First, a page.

I hit the deer at 111 mph. The deer split my push bumper in half and cratered my front driver’s side headlight area. There was an explosion of blood and guts across my windshield. The front half of the deer spun around on the hood of my vehicle and the bottom half went under my front driver’s side tire. This caused my patrol vehicle to veer to the left against my steering guidance. My rear tires immediately lost traction with the pavement and began making a high-speed lurching sound as they skid sideways. I steered into the slide as I traveled across the wide center median and into the oncoming lane of traffic. There were no other cars in the area, so I was not at risk of a head-on collision. However, on the other side of the roadway was a steep decline into tall, solid, piney wood trees. As soon as I felt my back tires gain traction, I steered away from the decline and was able to safely stop my vehicle.

I had never wrecked a squad car before, so I knew the punishment wouldn’t be bad. But I also knew I was only feet from rolling my squad car and undoubtedly being ejected. I was feet from having my brothers work a second major scene, and feet from one of my brothers having to wake my wife up at 4 a.m. to tell her I had been killed in the line of duty.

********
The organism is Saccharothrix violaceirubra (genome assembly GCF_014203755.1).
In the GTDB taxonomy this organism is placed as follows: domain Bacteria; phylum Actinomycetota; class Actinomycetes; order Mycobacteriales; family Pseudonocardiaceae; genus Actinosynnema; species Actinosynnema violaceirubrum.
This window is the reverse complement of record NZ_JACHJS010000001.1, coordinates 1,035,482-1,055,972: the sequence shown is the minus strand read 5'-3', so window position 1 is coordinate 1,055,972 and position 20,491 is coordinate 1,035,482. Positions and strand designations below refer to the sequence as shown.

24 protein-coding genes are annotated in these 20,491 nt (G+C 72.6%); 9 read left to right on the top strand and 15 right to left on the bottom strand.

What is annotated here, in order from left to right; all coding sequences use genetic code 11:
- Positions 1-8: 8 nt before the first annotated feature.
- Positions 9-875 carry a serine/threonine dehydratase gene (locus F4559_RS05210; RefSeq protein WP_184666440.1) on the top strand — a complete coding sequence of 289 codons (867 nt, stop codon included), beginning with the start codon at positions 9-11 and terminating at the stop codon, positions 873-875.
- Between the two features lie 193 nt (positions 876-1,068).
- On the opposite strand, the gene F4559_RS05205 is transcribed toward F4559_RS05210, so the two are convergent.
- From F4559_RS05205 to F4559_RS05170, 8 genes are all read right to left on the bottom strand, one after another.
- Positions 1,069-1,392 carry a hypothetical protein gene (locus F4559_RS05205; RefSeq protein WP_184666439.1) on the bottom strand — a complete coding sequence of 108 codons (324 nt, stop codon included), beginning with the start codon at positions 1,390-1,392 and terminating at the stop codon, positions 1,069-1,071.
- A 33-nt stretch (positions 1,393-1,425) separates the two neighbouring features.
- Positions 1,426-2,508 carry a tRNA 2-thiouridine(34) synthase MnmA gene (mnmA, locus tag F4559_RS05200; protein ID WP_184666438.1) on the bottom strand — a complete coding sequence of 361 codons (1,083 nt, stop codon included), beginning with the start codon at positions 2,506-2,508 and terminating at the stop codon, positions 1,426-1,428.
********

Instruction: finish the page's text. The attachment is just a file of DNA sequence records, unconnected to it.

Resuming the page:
The kicker is that this “unarmed” security guard brought a firearm to work with him and shot himself in the gut while handling it in his vehicle. He threw it in a storm drain and called in a false police report in an attempt to save his own skin.


  • Just like at the shooting range, create muscle memory habits that will save your life. Wear your seat belt every time regardless of the patrol area you work.
  • Don’t get overly excited while responding to a call to the point where you make mistakes that could cost you your life. Be mindful of your safety, as well as that of the public.
  • Know your driving abilities and your vehicle’s abilities, but expect the unexpected. Driving at 111 mph is too fast, and I have the video to prove it.
  • Recognize that initial call information may not be accurate, so do not make assumptions prior to arrival and getting all of the facts.


Support this critical officer safety initiative by reading and sharing the near-miss stories and lessons learned that your fellow officers have shared, and consider sharing your own near-miss experiences at

Established in 1970, the National Policing Institute, formerly the National Police Foundation, is an independent, non-partisan, and non-profit research organization, sometimes referred to as a think-tank, focused on pursuing excellence in policing through science and innovation. Our research and applied use of research guide us as we engage directly with policing organizations and communities to provide technical assistance, training, and research and development services to enhance safety, trust, and legitimacy. To view our work, visit us at